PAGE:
The first quarter of 2022 reveals a continuing reduction of employment coupled with continuing wage increases in the industry. The first quarter of 2022 showed an 11.4% increase in average weekly wage for nursing and residential care facilities over that same period in 2021, and continuing decline in employment (Table 2). 

Table 2: Employment and wages, Q1 2022

COVID-19 related staff burnout, lack of childcare or school schedule disruptions, infection control requirements, such as mandatory masking or vaccinations, and other factors resulted in a rapid and significant reduction of clinical staff available for work. 

Additional factors, such as migration of clinical staff from facility-based employment to a temporary contract agency, may have also contributed to the reduction of workforce in clinical occupations. CMS SNF Provider Information3 data comparison between August 2021 and August 2022 shows that all US regions reported a decline in average case-mix adjusted direct care hours per patient day (Figure 3) within a year. On average, 7.89% reduction in total hours reported, or 0.32 hours of services less per patient day. It is important to note that utilization of unlicensed staff (nursing assistants) has not changed significantly (57.2% in 2021 and 57.7% in 2022), indicating that nationwide availability of both licensed (RN, LPN) and unlicensed staff has decreased. 

Table 3: Average case-mix adjusted direct care hours per patient day – August 2021 and August 2022 comparison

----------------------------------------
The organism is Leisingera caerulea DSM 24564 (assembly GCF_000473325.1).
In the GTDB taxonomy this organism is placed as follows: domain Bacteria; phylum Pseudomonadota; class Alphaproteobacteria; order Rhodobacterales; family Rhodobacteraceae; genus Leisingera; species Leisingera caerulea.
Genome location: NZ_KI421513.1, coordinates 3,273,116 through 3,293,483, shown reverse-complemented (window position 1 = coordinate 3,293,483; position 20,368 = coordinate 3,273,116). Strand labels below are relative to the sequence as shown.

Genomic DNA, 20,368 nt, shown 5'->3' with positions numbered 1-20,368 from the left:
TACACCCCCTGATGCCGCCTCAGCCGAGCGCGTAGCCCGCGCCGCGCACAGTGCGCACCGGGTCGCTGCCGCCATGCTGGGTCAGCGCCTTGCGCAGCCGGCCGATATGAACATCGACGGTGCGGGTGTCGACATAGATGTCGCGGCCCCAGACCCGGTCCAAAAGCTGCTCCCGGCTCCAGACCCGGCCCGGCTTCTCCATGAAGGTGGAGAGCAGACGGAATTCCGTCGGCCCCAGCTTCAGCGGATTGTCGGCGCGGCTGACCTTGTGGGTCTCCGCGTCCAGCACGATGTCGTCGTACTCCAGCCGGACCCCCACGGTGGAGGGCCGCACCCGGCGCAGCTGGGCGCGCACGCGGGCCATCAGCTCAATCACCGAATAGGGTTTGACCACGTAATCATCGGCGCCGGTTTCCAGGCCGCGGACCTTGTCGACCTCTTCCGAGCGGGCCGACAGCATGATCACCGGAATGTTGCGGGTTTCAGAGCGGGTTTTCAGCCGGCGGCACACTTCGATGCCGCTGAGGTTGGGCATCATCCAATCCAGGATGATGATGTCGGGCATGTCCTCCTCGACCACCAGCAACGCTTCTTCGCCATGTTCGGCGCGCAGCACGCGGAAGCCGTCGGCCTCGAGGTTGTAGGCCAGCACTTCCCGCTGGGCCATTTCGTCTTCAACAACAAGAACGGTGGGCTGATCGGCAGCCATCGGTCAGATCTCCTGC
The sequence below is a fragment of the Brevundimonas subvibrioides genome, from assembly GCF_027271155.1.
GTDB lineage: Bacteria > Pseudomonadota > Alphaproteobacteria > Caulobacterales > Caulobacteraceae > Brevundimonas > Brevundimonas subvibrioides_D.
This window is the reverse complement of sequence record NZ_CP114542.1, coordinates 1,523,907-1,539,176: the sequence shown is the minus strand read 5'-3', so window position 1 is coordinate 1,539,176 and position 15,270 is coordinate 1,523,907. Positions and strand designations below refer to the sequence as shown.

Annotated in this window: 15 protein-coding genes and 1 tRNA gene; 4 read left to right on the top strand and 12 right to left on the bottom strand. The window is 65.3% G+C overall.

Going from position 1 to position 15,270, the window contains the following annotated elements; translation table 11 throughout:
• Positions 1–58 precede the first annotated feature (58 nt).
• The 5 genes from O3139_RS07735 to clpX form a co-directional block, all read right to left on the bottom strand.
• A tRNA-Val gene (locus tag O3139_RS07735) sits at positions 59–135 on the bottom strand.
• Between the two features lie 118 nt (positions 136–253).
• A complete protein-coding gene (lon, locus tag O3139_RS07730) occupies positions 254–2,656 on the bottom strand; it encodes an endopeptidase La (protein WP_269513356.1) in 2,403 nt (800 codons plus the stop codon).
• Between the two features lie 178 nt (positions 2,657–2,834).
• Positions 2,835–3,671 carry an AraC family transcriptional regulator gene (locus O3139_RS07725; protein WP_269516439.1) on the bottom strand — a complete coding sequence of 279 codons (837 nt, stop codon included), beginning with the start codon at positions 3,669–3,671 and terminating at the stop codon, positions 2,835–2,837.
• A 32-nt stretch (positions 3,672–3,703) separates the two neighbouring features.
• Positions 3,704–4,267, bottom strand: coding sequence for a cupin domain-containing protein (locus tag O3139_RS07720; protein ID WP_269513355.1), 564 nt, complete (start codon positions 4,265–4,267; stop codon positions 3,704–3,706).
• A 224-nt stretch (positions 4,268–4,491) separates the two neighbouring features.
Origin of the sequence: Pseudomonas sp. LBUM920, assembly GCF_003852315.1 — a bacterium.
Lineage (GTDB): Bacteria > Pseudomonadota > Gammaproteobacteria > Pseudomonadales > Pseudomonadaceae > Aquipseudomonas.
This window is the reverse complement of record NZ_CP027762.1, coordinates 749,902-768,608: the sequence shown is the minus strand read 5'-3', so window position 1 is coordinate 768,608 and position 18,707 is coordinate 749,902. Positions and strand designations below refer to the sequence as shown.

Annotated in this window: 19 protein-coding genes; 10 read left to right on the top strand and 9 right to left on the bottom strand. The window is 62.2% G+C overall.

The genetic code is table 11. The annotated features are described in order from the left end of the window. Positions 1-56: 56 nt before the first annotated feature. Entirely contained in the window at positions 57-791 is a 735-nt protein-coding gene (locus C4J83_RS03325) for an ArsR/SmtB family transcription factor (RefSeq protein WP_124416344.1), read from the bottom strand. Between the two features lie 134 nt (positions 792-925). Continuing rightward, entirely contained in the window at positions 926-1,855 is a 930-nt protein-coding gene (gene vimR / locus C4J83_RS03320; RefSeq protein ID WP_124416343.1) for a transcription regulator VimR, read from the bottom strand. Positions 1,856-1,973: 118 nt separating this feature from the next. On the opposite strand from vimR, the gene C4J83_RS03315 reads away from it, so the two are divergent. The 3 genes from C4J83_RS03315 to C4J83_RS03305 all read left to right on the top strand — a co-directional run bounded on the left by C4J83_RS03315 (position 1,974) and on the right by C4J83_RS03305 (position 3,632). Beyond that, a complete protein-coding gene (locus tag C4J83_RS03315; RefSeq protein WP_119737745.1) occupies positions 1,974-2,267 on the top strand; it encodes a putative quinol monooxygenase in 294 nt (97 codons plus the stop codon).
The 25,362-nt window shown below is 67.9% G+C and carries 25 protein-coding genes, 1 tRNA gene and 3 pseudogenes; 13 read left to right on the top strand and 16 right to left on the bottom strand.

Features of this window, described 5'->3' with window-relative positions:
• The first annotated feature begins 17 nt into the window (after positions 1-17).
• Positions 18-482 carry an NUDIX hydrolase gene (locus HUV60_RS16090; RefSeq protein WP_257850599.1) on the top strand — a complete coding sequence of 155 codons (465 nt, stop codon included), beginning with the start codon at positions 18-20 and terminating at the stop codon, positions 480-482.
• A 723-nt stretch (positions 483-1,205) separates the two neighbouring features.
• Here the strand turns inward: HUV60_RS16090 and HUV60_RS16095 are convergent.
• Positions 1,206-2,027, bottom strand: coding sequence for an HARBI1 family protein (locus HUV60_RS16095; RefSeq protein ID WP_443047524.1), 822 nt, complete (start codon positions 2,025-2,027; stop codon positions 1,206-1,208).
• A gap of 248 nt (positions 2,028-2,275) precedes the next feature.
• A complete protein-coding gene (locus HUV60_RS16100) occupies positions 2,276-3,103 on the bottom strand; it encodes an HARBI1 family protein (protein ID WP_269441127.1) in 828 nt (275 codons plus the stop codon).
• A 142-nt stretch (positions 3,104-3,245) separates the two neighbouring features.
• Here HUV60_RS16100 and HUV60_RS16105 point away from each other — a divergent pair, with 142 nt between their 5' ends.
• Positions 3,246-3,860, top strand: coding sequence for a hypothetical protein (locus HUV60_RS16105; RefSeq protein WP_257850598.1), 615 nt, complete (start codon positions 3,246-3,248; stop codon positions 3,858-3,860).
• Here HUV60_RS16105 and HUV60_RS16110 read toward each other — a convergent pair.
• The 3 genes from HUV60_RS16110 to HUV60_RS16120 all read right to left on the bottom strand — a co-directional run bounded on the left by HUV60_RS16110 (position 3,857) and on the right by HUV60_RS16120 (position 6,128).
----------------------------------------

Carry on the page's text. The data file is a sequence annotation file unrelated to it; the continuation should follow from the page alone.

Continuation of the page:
Our interviews with long-term care facilities across the US have revealed that a number of facilities had to suspend admissions for a period of time, or close a portion of the facility, due to limited or inadequate staffing levels. Due to the nature of services, it mostly affects short stay rehabilitation unit admissions. For the majority of facilities, short stay revenue sources (such as Medicare) are more favorable and normally more profitable than long-term stays. The decrease in census (Table 4) drives the per diem costs up, and the loss of short-stay revenue continues to negatively impact the bottom line. Additionally, with a significant reduction of short stay rehabilitation volume, some highly trained employees of the facilities (such as therapists, clinical directors, dieticians, and others) may be less utilized, and potentially harder to retain.